7. I agree that we all have a distinct look… wether with the eyes, or just looking tired, pale, sallow… when a true migraine hits- it effects our “vibe”. Most people can just look at me nd they can tell.

    Thanks for writing about this.

  8. Ditto, pretty much. My husband in particular can tell from the pain-dulled eyes, pallor, trouble finding words or thinking clearly. He and my (adult) children can tell just by hearing me say “hello” on the phone.

    My husband also recognizes one coming if the day before I’m super energetic and feel really healthy. He’s convinced that if I just wasn’t so active the day before, the migraines wouldn’t come. It’s such a rip-off to feel so good, only to be cut down my the next-day’s migraine!

    1. Hi Vicki, I’ve been a migraine sufferer since childhood and I also have the energetic feeling (on top of the world!) a day or two beforehand. It’s not the cause of your migraine, it’s your prodome and the migraine is on it’s unstoppable way already, whether you like it or not. Mine is followed by ridiculous tiredness, so lethargic that I can hardly function and then the migraine but we all have different patterns.
      Rest assured that the spike in energy is just part of your pattern and not anything that you are doing wrong.

  9. Never had anyone be able to tell by looking at me – but they say they can hear it in my voice – a kind of strain – to quote paper wings – one of the migraineurs whose photos you link to above “Trying to hold myself still enough so the pain might not notice me.” That blew me away – I’m sure there’s a face that shows that for me, too, but it’s definitely in my voice – losing my usual dramatic delivery!

    – Megs

  10. I’ve gotten good at hiding the pain, but I tend to get dark circles under my eyes when I don’t feel well. I think the most obvious thing is my personality change though… I’m usually very energetic when I’m feeling fine, but I get really impatient when I’m not.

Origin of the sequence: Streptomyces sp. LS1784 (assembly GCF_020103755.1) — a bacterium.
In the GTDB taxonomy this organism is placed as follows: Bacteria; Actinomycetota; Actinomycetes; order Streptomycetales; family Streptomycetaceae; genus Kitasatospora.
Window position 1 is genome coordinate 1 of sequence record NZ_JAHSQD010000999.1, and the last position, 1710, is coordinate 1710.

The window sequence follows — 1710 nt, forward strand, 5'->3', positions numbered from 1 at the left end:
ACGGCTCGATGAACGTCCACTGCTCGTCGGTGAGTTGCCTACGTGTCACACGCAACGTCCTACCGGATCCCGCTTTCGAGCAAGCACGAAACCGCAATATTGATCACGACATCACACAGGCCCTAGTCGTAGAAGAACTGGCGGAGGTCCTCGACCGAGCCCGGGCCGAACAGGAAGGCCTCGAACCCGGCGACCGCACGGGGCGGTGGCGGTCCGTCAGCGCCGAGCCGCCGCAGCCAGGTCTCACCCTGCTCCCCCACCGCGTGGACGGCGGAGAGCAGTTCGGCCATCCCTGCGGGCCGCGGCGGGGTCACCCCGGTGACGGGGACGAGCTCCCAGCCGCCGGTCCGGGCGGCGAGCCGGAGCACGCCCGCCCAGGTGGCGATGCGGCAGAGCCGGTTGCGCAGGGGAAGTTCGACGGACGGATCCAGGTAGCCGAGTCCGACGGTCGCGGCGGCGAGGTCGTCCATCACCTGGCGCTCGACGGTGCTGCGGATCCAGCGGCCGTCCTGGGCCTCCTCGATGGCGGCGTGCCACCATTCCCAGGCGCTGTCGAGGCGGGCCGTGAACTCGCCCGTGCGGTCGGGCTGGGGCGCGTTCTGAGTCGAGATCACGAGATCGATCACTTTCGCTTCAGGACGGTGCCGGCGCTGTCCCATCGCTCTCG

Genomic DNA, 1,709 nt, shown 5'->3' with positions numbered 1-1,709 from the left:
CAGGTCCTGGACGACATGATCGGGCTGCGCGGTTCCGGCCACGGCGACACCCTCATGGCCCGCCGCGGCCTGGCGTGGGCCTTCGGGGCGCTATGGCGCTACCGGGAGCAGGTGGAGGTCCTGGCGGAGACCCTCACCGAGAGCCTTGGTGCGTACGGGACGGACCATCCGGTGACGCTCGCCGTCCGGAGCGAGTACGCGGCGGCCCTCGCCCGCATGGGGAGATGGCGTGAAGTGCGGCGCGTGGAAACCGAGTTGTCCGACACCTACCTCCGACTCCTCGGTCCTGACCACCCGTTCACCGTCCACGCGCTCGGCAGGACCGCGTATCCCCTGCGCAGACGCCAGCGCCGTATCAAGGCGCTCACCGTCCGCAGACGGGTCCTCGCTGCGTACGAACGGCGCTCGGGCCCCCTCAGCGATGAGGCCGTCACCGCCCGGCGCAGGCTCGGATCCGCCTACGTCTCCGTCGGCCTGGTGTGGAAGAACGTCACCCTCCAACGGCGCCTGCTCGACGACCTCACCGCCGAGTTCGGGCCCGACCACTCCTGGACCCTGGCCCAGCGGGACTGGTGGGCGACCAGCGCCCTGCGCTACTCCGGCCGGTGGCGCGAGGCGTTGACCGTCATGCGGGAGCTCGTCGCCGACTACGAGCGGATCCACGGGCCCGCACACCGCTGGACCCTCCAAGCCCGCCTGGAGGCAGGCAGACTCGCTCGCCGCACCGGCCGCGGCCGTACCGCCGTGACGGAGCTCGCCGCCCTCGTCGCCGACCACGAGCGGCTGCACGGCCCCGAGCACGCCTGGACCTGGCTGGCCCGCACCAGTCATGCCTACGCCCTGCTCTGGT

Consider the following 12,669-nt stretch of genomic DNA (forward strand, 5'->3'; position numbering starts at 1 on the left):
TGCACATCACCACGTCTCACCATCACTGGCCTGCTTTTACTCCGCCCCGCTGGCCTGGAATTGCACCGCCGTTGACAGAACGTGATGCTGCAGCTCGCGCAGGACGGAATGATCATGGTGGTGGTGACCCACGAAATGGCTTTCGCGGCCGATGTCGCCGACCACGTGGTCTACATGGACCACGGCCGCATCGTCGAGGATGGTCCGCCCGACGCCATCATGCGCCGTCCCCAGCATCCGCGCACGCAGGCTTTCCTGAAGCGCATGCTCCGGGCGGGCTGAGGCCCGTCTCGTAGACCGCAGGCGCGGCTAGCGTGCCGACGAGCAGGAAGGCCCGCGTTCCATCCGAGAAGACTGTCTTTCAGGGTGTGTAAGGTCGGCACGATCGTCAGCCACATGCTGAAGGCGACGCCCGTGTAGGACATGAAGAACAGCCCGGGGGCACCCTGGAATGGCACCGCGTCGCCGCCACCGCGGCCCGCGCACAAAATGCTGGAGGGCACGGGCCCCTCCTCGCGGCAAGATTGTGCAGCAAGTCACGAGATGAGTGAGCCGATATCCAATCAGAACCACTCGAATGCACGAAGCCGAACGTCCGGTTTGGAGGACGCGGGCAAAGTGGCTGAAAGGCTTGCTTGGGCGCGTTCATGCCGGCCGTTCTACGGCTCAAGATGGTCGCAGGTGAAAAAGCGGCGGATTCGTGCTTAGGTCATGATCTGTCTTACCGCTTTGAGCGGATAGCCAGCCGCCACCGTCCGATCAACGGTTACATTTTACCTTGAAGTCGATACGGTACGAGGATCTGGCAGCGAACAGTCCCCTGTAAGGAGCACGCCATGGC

11. without a doubt, the eyes give it all away! My hubs will just look at me and tell me straight out, “you don’t look good, it’s coming.” Even my kids will tell HIM that I haven’t been looking good/well.

    Dark circles, sunken eyes. they tear up and become blood-shot. My pupils become enlarged, and the right eye will cast itself lower than the left, in it’s “sleepy” way. Now that the migraine has manifested itself to both sides of my head, I no longer get the tears on just the right, but the left as well.

    This started about three days ago, slow and steady; working it’s way up, I might add.

    Yes, we all have a certain “look” about us.

  12. A friend of mine can always tell by looking in my eyes. I asked her once what she saw and she said she can’t describe it, she just sees the pain. Once I got a migraine at work while talking to her–seriously, it just came from out of nowhere and hit me and she said I went white, almost gray, in the face and my eyes got that look to them. It freaked me out how it just hit me, and it freaked her out seeing it happen right before her eyes.

    Christy–that’s really interesting about the prodome and how your daughter noticed! I get really confused & irritable with my prodome, so it’s often mistaken for something else.

  13. I’ve become an expert at functioning and sometimes even smiling through pain because the job requires it. But those closest to me can tell by the sunken-ness of my eyes when I’m hurting.

  14. My family and some of my co-workers can tell I have a migraine just by looking at me. My daughter even noticed a prodrome I hadn’t recognized: she says sometimes when I’m getting a migraine I tell a bunch of stupid jokes and laugh loudly at them. I didn’t believe her at first but since then I’ve noticed that it’s true!